They achieve this by incorporating materials and designs that resist the fire's heat and flames, effectively serving as barriers.

Not only does it compartmentalise fires, limiting structural damage, but it also provides precious time for occupants to evacuate safely. The point of passive fire protection is not to eliminate the fire but to hold it at bay, protecting the building and residents.

Many commercial and residential buildings can get exposed to fires, and sometimes evacuation of a building can’t be done in a matter of minutes. To keep the fires controlled while ensuring the safety of occupants, passive protection is needed.

Passive Fire Protection System Examples

Here are some notable passive fire protection methods and systems:

  • Fire-Rated Doors: More than just a barrier, fire doors are specially designed to resist the spread of fire and smoke between rooms and sections, ensuring a safe evacuation path. Their fire resistance is measured by their ability to stand firm against fire for a specified duration. Find out more about Fire Doors.
  • Emergency & Exit Lighting: Critical in guiding occupants to safety, emergency and exit lighting illuminates escape routes and exit points during power outages, ensuring safe evacuation. Find out more about Emergency & Exit Lights.
  • Fire-Rated Walls: These walls are constructed to resist the spread of fire, compartmentalising spaces and limiting fire damage. The fire-rated attribute highlights the duration these walls can withstand fire without failure.
  • Fire-Resistant Glazing & Sealants: Special types of glazing and sealants prevent the spread of fire and smoke. The glazing remains intact even under intense heat, while sealants block gaps, ensuring further fireproofing.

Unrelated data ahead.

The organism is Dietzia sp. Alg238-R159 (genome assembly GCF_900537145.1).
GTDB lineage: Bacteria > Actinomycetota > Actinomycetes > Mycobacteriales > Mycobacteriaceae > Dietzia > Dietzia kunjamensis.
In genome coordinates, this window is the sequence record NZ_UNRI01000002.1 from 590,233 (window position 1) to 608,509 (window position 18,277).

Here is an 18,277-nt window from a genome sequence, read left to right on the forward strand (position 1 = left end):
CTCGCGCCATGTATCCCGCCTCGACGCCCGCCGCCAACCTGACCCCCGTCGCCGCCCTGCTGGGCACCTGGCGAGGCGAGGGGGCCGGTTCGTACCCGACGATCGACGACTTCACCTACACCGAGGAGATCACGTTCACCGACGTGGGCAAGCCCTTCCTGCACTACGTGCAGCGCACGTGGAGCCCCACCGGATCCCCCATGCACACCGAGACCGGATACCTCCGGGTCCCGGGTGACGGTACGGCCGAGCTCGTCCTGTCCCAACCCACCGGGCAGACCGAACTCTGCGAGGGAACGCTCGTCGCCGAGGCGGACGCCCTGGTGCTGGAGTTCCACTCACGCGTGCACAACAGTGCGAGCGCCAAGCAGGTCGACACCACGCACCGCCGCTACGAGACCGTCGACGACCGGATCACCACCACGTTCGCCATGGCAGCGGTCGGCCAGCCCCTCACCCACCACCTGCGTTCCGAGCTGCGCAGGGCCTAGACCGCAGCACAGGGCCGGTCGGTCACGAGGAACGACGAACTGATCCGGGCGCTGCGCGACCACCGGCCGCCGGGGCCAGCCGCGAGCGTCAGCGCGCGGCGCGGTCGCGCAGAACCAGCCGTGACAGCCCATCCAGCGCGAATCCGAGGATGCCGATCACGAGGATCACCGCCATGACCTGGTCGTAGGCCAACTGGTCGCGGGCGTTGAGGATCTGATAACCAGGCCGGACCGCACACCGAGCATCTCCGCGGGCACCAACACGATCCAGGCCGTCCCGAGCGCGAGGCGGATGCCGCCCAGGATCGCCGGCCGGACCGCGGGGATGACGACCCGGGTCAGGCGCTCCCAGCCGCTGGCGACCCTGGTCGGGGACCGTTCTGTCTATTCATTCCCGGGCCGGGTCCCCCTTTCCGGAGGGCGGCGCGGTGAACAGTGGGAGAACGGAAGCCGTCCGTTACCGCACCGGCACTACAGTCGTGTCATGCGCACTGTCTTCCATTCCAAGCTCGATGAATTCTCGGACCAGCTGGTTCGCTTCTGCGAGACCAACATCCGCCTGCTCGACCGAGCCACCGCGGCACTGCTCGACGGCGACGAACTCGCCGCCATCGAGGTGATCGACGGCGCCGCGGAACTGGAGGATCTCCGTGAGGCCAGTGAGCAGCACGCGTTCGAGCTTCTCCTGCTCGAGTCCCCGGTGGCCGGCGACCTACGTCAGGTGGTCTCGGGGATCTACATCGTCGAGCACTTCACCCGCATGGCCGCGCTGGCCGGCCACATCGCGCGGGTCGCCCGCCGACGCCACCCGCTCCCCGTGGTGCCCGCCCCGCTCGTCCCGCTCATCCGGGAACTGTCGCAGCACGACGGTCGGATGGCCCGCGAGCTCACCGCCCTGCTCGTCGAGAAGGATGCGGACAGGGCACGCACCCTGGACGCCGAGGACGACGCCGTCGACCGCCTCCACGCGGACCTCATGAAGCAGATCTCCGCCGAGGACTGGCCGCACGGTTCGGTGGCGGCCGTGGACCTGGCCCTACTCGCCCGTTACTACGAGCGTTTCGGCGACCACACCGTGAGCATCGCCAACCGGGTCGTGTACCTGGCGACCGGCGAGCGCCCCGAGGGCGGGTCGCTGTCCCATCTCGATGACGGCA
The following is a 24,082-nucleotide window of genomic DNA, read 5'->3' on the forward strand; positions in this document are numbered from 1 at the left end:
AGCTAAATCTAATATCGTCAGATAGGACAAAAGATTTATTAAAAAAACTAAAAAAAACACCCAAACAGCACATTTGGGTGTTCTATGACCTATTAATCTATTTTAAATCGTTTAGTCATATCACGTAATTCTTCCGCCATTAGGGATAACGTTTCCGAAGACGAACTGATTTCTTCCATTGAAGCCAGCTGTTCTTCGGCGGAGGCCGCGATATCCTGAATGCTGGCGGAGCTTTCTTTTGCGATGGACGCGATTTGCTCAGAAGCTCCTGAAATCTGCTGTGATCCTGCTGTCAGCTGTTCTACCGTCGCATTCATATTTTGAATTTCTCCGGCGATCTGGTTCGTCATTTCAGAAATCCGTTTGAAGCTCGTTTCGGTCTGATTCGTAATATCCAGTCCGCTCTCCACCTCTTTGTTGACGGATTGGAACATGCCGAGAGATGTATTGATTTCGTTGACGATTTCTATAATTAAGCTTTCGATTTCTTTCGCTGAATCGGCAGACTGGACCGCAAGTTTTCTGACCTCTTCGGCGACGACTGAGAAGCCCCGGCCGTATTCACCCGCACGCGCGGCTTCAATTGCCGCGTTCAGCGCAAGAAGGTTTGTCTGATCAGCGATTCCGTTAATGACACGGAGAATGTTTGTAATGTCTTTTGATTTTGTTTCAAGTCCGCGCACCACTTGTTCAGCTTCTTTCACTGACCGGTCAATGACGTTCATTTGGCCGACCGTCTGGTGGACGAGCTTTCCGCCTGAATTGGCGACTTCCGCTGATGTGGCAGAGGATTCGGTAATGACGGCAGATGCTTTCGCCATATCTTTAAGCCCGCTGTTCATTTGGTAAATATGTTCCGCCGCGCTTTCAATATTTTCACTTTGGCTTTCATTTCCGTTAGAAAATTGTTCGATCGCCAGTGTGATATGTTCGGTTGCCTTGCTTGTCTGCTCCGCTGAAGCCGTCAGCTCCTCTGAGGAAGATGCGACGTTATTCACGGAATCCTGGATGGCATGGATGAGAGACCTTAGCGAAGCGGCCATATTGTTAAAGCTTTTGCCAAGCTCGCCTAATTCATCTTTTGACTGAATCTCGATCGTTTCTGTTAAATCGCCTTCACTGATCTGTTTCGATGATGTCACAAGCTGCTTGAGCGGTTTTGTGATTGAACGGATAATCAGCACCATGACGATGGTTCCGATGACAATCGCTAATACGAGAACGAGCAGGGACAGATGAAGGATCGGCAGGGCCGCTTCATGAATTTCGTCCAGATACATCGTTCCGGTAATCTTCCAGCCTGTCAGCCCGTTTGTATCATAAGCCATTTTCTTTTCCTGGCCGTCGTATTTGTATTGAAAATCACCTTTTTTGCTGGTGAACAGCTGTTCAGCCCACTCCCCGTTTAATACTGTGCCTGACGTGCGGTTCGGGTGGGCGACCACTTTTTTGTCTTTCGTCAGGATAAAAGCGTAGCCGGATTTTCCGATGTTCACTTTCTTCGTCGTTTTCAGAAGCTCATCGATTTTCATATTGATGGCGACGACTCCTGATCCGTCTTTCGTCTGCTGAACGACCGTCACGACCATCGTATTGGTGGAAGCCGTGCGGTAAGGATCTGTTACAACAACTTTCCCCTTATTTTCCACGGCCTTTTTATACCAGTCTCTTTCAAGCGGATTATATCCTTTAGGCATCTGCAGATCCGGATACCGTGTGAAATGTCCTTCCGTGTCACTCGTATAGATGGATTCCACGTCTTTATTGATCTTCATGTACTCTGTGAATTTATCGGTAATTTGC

• Fire-Resistant Ductwork and Fire Dampers: Used in HVAC systems, they prevent the spread of fire and smoke through ventilation systems. Dampers automatically close when subjected to high temperatures, blocking the fire pathway.
  • Fire-Resistant Insulation: Materials designed to resist heat and prevent the spread of flames. These insulations contribute to the overall fireproofing of buildings, ensuring they remain structurally sound during fires.
  • Compartmentation: A crucial strategy where buildings are divided into fire-resistant compartments, limiting the spread of fire and smoke.
  • Fire-Resistant Flooring and Ceilings: These structures are fortified to withstand fires, ensuring that flames don't spread between floors or from the roof.
  • Intumescent Coatings: Unique coatings that expand when exposed to high temperatures. The intumescent expansion creates a protective char layer, shielding underlying materials from fire.

By implementing these passive measures, Australia ensures that its structures offer the highest safety standards, from fire doors to emergency lighting, each component playing a vital role in fire resistance.

Passive Fire Protection System Standards

Passive fire protection methods in Australia adhere to specific standards and building codes. Buildings must comply with passive fire safety regulations such as the National Construction Code and Australian Standards.

Australian Standards for Passive fire protection include:

  • AS 4072.1: Components for the protection of openings in fire-resistant walls – Fire-resistant doorsets
  • AS 1530.8.1: Methods for fire tests on building materials, components and structures – Fire tests on elements of construction for buildings exposed to simulated bushfire attack
  • AS 1530.4: Methods for fire tests on building materials, components and structures – Fire-resistance test of elements of construction

These regulations outline the fire rating requirements, which define the duration a structure can resist fire. It's imperative to ensure that buildings comply with these standards to guarantee maximum fire resistance and safety.

Staying Prepared

Now that you know about active and passive fire control measures, staying prepared in the face of fire emergencies is non-negotiable. This means ensuring your fire protection systems are up-to-date, accessible and well-maintained. Fire safety inspections are critical to ensure both passive and active measures function successfully in case of an emergency.

Complying with Australian standards for all fire protection equipment and systems isn't just a statutory obligation—it's a step towards guaranteeing safety. Regular testing, inspection, and maintenance of both active and passive fire systems are vital for safeguarding both buildings and their occupants.